The last piece of the puzzle is creating the "box of air" around the assembly to allow for the proper formation of a natural convection "plume". Without knowing how big the plume was going to be beforehand, the box was oversized by about 2x-3x "Widths/Lengths" and about 10x "Heights" tall as shown below.
SETTING UP THE CFD MODEL
This "Conjugate Heat Transfer" CFD model will simulate conduction, convection, and radiation along with corresponding airflow. There is no fan being simulated, so the convection in this case is "natural" (or "free"), and relies on the lower density of the hotter air rising out of the assembly to create a "plume", similar to that which is seen on a match flame or fire. The boundary conditions needed for Natural Convection are quite simple - all boundary "walls" are open, with the exception of the bottom. This will accurately model the RetroPi assembly as if it were sitting on a table. The ambient temperature used for this analysis was 20°C.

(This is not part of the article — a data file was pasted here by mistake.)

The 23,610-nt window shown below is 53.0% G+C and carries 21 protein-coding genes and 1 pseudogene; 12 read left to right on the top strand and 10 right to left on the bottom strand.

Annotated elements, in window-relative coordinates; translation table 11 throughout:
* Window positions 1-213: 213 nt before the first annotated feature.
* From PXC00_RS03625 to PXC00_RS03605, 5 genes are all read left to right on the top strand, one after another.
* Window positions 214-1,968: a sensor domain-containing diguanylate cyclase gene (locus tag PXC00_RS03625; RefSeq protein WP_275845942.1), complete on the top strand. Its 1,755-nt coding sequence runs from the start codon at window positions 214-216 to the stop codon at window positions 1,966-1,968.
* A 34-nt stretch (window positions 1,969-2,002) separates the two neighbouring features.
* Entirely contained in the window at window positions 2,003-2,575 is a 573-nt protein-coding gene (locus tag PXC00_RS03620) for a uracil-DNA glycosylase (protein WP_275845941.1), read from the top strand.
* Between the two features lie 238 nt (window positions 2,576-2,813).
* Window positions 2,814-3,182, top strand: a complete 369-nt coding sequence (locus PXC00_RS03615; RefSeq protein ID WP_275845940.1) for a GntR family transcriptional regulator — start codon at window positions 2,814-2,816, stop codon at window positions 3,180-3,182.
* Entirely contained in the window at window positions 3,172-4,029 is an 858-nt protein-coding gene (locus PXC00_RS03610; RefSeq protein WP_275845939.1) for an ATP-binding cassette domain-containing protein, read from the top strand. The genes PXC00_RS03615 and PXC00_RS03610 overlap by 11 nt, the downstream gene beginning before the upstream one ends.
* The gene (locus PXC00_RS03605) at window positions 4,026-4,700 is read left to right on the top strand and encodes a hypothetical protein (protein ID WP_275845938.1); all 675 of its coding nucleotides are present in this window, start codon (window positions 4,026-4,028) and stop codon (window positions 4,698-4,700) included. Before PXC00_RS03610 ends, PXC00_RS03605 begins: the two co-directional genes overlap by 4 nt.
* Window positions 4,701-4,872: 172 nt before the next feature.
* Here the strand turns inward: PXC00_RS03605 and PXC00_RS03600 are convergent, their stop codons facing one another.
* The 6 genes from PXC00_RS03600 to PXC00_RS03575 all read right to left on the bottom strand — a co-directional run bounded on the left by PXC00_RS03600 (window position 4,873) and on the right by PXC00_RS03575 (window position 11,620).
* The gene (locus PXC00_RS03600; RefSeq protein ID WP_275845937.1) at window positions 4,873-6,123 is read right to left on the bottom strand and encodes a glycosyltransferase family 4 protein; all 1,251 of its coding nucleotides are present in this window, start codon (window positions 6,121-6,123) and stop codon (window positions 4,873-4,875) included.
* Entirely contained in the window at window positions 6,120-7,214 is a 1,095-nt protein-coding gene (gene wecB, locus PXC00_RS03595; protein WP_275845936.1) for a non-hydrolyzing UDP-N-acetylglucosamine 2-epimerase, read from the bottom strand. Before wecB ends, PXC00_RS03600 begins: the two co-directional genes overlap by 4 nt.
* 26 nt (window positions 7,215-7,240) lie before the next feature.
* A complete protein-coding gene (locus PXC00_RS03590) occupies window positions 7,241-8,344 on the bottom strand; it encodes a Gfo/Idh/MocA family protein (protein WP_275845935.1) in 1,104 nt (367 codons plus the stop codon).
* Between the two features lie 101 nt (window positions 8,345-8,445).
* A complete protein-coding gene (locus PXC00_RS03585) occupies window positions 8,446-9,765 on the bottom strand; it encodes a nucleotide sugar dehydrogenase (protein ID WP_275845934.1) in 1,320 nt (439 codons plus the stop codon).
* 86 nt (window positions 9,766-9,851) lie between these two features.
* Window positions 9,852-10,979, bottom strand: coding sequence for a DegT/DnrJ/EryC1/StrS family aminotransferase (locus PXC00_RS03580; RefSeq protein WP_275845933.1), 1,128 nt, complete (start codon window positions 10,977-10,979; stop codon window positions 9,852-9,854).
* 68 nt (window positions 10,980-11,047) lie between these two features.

At Fastway, we are always striving for a mesh independent solution, and every analyst should do this. Therefore, early simulations start relatively coarse, and tighten up as we review the results and how the airflow looks. If the walls of the analysis are too close to your flow impedance, then it will start to "squeeze" the flow, and create additional error into the analysis (yes, this is true even if you use the slip/symmetry condition). If the analysis volume is too large, then you just end up waiting too long for results.
For thermal accuracy, we added a tighter mesh at the PCB (to capture the heat flux from the SoC) as well as any impedances near where the air plume forms (connectors & pins on the board, and the buttons). Shown above are the hexahedral cells of the PCB assembly (left) and a cross section of the cut cell grid (right).
THE CFD RESULTS